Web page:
• Prior (2-days) to inoculation, nasal, pharyngeal and anal swab specimens and 10ml of nasopharyngeal wash (NPW) were collected, frozen at -20°C for testing to identify pre-existing viruses or bacteria (all culture based). The same specimen types were collected after inoculation (minus the anal swab). RV culture was conducted on human embryonic fibroblast cultures, with rotation at 33°C)

Key results included...

  • Only 1 other virus, apart form RV-15, was found in the subjects. Culture may have missed fastidious or unculturable respiratory viruses (like the RV-Cs) however.
  • During the 1st week after inoculation, usually starting from day-2..
    • NPWs contained culturable virus in at least 1 specimen from 8/8 subjects
  • During the 2nd week after inoculation..
    • 7/8 subjects gave virus-positive NPWs
  • During the 3rd week after inoculation..
    • 5/8 subjects gave intermittent virus-positive NPWs
  • Maximal virus titre aligned in time with most severe illness
  • Nasal and pharyngeal swabs specimens did not yield virus as often as NPWs
  • All subjects had a rise in antibody titre of 4-fold or greater, indicating infection, by 3-weeks with a further bump after 4-5-weeks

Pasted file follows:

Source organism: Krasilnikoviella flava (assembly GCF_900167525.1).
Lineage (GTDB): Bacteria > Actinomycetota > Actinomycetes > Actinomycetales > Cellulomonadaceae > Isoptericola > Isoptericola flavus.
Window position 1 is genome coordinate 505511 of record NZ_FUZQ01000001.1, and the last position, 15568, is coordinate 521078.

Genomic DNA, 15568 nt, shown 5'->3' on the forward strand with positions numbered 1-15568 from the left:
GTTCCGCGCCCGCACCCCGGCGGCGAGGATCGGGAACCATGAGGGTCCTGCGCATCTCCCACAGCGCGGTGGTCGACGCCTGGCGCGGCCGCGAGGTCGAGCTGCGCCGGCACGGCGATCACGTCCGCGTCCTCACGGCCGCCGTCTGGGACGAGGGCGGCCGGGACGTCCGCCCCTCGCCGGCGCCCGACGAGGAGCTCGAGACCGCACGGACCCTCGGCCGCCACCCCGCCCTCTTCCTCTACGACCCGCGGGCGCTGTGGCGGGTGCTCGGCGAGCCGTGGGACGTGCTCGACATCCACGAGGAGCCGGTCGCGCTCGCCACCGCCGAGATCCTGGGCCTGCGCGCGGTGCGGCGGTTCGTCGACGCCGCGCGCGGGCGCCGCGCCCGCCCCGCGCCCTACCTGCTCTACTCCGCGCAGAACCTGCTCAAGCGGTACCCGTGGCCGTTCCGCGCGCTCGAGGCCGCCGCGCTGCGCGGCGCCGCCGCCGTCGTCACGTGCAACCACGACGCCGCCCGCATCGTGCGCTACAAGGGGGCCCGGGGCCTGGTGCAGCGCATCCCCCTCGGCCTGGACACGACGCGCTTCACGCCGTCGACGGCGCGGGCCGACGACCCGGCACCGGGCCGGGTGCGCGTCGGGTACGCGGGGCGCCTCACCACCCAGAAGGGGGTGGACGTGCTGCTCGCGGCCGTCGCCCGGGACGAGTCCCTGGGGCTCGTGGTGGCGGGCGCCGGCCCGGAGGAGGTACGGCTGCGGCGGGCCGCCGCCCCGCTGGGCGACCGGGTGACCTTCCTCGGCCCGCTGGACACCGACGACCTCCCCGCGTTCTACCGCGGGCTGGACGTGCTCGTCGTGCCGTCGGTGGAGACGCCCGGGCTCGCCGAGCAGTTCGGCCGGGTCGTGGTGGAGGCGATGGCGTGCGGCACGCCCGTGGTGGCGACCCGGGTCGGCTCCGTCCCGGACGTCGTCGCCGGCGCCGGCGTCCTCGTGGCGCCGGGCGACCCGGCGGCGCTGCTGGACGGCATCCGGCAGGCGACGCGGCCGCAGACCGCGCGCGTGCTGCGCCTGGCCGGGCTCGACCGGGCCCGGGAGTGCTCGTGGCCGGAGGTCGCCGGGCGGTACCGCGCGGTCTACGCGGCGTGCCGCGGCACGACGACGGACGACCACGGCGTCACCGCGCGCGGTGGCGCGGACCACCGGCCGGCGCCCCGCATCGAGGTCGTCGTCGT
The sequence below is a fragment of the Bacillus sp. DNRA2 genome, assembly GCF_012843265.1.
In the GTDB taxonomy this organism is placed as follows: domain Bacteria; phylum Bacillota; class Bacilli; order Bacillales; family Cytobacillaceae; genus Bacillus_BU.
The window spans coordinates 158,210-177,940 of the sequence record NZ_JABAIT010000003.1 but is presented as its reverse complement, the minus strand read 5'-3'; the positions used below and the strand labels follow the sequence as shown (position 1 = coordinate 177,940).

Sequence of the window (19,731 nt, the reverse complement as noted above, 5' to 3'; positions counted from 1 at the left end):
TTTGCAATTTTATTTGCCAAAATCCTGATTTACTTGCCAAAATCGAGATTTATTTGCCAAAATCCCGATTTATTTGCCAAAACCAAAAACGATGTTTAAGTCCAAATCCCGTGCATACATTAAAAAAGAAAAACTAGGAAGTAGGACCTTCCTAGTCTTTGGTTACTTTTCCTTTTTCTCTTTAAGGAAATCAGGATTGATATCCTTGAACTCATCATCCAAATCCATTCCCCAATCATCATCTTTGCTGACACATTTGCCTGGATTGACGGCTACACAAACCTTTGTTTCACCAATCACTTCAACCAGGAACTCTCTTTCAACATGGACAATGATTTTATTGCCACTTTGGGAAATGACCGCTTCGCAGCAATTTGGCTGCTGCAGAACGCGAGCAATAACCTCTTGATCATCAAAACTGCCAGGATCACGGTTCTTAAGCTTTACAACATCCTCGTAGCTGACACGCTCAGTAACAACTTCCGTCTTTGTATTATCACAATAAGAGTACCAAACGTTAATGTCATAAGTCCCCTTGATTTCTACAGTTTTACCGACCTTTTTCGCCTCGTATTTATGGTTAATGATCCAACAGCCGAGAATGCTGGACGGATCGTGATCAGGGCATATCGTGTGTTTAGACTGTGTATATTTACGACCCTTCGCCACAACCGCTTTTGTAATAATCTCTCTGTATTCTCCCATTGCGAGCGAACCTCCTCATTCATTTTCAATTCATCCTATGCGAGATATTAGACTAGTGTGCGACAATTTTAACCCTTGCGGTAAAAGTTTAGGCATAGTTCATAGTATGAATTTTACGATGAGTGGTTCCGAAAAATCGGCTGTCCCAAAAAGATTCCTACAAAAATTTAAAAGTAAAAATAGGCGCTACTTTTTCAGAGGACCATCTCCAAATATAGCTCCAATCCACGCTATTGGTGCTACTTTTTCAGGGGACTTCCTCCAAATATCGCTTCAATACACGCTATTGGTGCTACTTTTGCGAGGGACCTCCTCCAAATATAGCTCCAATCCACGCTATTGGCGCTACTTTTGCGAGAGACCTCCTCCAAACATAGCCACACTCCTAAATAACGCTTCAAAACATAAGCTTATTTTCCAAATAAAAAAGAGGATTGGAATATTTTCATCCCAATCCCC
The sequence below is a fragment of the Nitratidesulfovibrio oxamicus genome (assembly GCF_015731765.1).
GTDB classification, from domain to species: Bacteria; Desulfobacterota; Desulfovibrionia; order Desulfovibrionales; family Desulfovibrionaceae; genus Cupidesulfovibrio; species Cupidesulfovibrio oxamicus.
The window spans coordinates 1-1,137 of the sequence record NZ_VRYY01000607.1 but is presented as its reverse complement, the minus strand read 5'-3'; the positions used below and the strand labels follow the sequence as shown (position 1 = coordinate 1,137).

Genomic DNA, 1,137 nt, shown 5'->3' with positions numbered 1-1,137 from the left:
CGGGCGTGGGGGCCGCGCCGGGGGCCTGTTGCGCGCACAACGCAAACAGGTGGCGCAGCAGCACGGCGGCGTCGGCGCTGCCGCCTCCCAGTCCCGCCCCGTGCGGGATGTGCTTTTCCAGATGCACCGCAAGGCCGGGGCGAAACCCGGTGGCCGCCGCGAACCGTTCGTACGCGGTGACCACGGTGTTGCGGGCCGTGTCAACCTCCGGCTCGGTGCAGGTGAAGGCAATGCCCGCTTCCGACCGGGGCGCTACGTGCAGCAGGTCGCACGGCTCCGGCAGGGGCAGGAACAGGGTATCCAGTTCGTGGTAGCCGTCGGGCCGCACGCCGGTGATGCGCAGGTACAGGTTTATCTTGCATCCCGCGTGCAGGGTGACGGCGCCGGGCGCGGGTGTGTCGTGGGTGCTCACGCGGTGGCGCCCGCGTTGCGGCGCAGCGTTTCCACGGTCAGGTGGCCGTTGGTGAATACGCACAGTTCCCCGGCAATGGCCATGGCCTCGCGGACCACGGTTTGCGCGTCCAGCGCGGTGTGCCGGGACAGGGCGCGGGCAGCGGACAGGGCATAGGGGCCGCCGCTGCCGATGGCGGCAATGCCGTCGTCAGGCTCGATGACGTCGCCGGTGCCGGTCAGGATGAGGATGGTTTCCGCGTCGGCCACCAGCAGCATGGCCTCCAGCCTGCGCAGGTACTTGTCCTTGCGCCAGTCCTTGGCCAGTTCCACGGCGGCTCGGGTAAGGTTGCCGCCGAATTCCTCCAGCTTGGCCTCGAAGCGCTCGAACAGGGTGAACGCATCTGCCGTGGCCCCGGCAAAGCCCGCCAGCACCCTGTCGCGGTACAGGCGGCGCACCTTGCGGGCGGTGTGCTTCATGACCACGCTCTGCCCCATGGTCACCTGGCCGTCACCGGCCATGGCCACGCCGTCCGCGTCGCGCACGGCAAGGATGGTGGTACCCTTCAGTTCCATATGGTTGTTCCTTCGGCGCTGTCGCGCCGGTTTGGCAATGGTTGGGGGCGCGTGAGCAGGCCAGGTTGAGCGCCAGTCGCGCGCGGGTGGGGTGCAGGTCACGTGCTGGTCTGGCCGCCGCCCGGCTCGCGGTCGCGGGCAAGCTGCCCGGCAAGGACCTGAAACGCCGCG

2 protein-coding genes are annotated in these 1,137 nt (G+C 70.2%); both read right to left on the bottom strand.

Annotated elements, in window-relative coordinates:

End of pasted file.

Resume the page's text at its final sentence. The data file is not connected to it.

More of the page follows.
• Tracheobronchitis was diagnosed in 6/8 antibody-free aerosol-inoculated volunteers. This is a lower respiratory tract disease.
    • Signs and symptoms included cough (sometimes in fits), substernal chest pain,, wheezing, tender trachea.
    • 3 had a primary diagnosis of tracheobronchitis , the other 3 also had a prominent coryzal illness (nasal obstruction/discharge, sneezing, sore throat, swollen neck lymph nodes). 
    • Fever was determined in 5/8, within the 1st 1-2-days.
    • Signs and symptoms lasted for 1-4 days, a little longer for a rhinitis-alone
  • No tracheobronchitis developed among 31 antibody-free volunteers inoculated through a course spray/drop method into the nasopharynx
  • No infection (no suitable rise in antibody) or illness was detected among 6 volunteers inoculated with a preparation of virus that had first been inactivated by incubation with an antibody-positive serum. This identified that there were no other viruses/bacteria in the preparation that could have caused the disease. This had been, infrequently, found in other preparations by the authors so this step was important part of their comprehensive approach.
  • 4-weeks later, 2 volunteers from the aerosol infection group, 2 from the inactivated virus group, and 2 new volunteers, were (re-)inoculated
    • No infection, illness or virus shedding resulted in the aerosol pair
    • No illness but infection and shedding occurred in the pair previously inoculated with inactivated virus
    • Infection, illness and shedding were apparent in the new volunteer pair